Helpfully pointing to his own straw man, Alito begins his second argument thusly: “Instead of seriously pressing the argument that the abortion right itself has deep roots, supporters of Roe and Casey contend that the abortion right is an integral part of a broader entrenched right. Roe termed this a right to privacy, and Casey described it as the freedom to make ‘intimate and personal choices…central to personal dignity and autonomy.'” The 4th Amendment, ratified in 1791 as part of the Constitution’s Bill of Rights, states in part, “The right of the people to be secure in their persons, houses, papers, and effects, against unreasonable searches and seizures, shall not be violated….” Its goal is to protect privacy and freedom from unreasonable intrusion by government. It has been cited in cases regarding the rights to marry a person of a different race; obtain contraceptives; not to be sterilized without consent; and not to undergo involuntary surgery, forced administration of drugs, or other substantially similar procedures. But because those cases don’t specifically name abortion, Alito claims they can’t be applied to abortion rights. However, he gives no opinion as to why whether to become a mother wouldn’t be considered an “intimate and personal choice.”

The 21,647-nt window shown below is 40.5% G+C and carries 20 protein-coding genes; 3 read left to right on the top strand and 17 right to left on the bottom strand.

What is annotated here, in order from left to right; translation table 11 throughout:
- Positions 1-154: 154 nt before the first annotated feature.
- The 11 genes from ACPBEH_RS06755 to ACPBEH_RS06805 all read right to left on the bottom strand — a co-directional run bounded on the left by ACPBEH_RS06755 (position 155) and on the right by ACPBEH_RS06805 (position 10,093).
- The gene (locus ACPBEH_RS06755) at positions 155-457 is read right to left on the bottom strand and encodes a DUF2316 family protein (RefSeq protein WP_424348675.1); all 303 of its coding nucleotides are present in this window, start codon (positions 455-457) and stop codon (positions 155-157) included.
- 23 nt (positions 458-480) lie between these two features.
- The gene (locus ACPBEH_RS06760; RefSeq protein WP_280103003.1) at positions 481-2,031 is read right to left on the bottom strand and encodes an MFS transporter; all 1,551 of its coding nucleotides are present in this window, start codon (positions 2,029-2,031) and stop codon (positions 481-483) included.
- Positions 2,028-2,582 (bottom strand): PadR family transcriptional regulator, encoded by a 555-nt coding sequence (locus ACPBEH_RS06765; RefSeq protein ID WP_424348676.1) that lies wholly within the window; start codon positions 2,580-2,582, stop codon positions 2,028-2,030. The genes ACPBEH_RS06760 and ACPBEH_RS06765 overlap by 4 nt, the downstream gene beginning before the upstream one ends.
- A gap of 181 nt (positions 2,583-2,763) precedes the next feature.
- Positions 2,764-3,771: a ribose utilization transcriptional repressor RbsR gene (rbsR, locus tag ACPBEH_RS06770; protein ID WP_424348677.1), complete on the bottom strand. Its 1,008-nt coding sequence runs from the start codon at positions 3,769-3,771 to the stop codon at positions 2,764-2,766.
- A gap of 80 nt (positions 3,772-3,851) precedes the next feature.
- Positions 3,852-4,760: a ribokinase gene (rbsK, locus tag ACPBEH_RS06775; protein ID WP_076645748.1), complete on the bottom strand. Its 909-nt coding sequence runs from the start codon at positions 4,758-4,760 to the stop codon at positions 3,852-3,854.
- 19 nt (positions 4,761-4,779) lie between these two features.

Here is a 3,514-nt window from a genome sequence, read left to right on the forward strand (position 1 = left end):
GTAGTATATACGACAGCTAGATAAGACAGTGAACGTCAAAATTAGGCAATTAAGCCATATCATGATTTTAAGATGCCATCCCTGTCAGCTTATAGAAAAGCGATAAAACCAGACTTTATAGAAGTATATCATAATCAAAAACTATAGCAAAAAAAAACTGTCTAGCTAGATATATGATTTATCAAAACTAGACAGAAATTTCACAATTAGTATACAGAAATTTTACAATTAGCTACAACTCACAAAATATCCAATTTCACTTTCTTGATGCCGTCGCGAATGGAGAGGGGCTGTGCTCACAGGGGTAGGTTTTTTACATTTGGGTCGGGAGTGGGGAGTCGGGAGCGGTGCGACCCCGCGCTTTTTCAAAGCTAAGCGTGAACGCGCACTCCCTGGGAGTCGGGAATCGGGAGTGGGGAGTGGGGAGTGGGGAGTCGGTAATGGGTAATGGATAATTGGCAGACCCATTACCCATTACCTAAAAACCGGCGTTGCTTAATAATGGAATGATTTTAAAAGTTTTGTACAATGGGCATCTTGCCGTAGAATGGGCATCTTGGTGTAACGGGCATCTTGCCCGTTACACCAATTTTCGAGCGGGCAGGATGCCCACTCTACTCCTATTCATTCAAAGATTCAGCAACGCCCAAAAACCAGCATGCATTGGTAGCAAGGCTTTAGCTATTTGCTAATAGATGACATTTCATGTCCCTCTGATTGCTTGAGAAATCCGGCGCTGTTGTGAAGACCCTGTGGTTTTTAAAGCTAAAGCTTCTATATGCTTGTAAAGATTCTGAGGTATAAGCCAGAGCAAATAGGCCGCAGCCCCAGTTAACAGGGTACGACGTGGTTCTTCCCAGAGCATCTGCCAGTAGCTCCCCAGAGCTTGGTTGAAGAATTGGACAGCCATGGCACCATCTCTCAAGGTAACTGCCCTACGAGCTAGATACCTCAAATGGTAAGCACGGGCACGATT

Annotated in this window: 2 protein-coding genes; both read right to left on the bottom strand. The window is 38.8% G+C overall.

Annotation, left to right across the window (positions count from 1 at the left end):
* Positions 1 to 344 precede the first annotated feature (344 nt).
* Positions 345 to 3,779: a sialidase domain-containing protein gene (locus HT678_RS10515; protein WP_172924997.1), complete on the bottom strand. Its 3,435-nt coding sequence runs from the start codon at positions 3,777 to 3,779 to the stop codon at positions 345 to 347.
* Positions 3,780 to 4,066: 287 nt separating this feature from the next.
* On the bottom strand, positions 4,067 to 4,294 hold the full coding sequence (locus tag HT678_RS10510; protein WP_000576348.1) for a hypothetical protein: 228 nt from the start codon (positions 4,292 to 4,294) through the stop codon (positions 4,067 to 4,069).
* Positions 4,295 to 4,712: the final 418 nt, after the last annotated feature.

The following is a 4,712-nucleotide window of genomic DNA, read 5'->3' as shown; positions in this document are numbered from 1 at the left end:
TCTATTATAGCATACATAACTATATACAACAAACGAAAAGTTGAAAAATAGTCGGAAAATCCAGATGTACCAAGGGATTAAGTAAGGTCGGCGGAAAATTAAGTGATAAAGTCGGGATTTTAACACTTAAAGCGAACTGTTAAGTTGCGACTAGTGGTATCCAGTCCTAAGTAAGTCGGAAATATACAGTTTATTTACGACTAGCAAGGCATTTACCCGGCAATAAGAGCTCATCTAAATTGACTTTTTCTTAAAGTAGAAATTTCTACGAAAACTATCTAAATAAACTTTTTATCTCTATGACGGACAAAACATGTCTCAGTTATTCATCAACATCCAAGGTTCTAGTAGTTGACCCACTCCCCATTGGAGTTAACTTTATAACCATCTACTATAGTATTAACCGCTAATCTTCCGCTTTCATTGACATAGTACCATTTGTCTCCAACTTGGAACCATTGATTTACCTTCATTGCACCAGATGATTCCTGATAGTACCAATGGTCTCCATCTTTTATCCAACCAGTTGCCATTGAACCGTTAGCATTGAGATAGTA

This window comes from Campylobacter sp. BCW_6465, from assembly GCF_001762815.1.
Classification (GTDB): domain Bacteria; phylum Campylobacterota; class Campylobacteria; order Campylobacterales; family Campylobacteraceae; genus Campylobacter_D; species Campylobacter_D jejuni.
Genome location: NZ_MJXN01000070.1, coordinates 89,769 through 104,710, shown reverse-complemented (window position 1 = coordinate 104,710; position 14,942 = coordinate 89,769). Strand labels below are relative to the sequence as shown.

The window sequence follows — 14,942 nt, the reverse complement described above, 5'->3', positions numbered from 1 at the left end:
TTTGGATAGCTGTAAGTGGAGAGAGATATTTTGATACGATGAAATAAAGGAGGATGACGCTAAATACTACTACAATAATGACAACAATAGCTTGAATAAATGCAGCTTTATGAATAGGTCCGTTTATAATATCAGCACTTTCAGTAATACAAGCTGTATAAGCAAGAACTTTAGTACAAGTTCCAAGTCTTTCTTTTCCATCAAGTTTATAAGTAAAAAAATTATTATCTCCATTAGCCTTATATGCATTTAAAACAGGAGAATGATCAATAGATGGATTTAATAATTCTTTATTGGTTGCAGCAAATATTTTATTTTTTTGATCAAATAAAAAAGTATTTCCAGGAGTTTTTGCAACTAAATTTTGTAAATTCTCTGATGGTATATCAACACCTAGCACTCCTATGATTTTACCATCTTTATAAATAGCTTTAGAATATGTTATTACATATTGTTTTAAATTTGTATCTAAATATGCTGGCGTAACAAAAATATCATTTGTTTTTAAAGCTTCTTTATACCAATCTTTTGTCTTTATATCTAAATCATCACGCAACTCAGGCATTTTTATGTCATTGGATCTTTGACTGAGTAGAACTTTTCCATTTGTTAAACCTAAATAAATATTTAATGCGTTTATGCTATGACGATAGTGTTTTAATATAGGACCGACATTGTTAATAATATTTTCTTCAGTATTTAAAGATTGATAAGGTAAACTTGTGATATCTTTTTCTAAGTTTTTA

Article 1 of the 14th Amendment states in part, “No state shall make or enforce any law which shall abridge the privileges or immunities of citizens of the United States; nor shall any state deprive any person of life, liberty, or property, without due process of law; nor deny to any person within its jurisdiction the equal protection of the laws.” It was ratified in 1868, after former Confederate states began to legislate “black codes” that restricted Black people’s access to jobs, land, housing, and even personal relationships. The “states rights” argument, popular as a justification for enslaving people, could not be used to abridge Constitutionally guaranteed rights. Alito didn’t even attempt to explain why women’s bodily autonomy isn’t deserving of the rights to liberty and equal protection of laws.